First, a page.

This month’s question-and-answer session is with Kimberly Stockment, program administrator for Purdue University’s Online Learning programs, based in West Lafayette, Ind. Among the offerings is the Introduction to Urban and Industrial Integrated Pest Management (IPM) Course for pest management professionals (PMPs). This course, as well as the Advanced Urban/Industrial IPM and Food Plant IPM, all use what many consider to be the bible of the industry, Truman’s Scientific Guide to Pest Management Operations.
1. The IPM Course Program was introduced more than 50 years ago as a correspondence course. In 2016, it won the “Celebration of Excellence Award for Mature Programs” from the University Professional and Continuing Education Central Region group. How would you say it has evolved in recent years?
Purdue faculty are continually evaluating the IPM courses to keep them as up-to-date as possible. For example, the turfgrass course recently was updated to keep up with industry changes. Likewise, we’re seeing the switch to more online coursework. While we still offer correspondence and do a fair share of our courses that way, we’re definitely seeing an upward trend in the online version of the courses.
2. Why should a PMP enroll in this program?
Our courses are a great way to dive into this industry. In addition, participants receive credit toward their recertification (if applicable) and a certificate of completion from Purdue University. Having certifications and continuing education as part of your toolkit is never a bad idea.
We help you grow your industry knowledge, which can lead to promotions, raises, and more. With the flexibility of starting when you want — working online or in your home on your own schedule — these courses are a great fit for every type of learner.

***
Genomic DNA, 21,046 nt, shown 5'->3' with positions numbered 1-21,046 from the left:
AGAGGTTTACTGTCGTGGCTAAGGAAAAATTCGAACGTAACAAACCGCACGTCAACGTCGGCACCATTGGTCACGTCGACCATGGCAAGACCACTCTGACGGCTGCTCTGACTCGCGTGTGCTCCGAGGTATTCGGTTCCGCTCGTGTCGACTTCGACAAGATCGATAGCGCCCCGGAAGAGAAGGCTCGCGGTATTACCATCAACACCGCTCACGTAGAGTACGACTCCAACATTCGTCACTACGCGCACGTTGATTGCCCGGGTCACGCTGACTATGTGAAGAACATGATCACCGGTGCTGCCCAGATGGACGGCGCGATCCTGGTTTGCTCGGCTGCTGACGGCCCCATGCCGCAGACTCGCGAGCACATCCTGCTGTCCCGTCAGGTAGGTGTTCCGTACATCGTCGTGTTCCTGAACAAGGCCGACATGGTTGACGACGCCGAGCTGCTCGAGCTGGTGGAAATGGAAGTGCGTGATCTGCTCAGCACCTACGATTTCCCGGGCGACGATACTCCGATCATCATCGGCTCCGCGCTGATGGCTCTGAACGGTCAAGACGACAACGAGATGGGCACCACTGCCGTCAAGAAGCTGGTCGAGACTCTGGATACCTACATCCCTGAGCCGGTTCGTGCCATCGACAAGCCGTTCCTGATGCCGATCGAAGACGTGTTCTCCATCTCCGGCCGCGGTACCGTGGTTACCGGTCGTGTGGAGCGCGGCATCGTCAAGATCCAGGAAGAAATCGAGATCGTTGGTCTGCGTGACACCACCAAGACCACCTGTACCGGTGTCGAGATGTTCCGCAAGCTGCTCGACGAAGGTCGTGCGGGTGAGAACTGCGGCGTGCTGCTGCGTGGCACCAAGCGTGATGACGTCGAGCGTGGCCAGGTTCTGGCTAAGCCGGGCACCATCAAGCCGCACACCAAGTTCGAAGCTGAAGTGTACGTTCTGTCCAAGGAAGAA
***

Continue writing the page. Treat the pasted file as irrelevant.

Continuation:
3. If I am a pest control business owner, and I want my techs to take this course, what is an easy way to get the ball rolling?
The best place to find information is by visiting our website. There you can find course descriptions, requirements and online registration for both the correspondence and online courses. The website also has a downloadable brochure, as well as an interactive state map to see how our courses are accepted in your state for recertification.
4. How many classes do you recommend a student take at a time, while still holding his or her full-time job? Should a student try to take one course, for example, or do many participants take two or more simultaneously?
It depends on the course. If students are enrolled in our Introduction or Advanced course, they likely will want to take one course at a time. Should they choose to take the Food Plant, Bed Bugs or Invasive courses, however, they might be able to take more than one at a time.
Our courses are self-paced, which means you can sign up anytime during the year. There aren’t any deadlines by which a student must enroll per semester, for instance. Learners have one year to complete the course from the date of purchase. If they find they are running out of time, they can pay $50 and receive a six-month extension.
5. What would you want interested PMPs to know before digging in?
We offer a wide variety of courses. Perhaps they’ve already taken our IPM introduction course, and assume that’s all we have. But we also offer specialty courses on bed bugs, invasive borers, food plant pests, wildlife, and public and industrial buildings. The courses for bed bugs and invasive borers can be completed fairly quickly, so they’re a great addition to a seasoned professional’s toolkit. If, after taking the introductory course, you want to expand your general pest knowledge, our advanced course is a great option.
In addition, these courses are designed and written by some of the best professors in the industry. Dr. Gary Bennett, BCE, plays a large role in designing the course materials. He also collaborates with other professors and industry leaders to bring a broad perspective to the coursework. We pride ourselves on having one of the most comprehensive continuing education programs.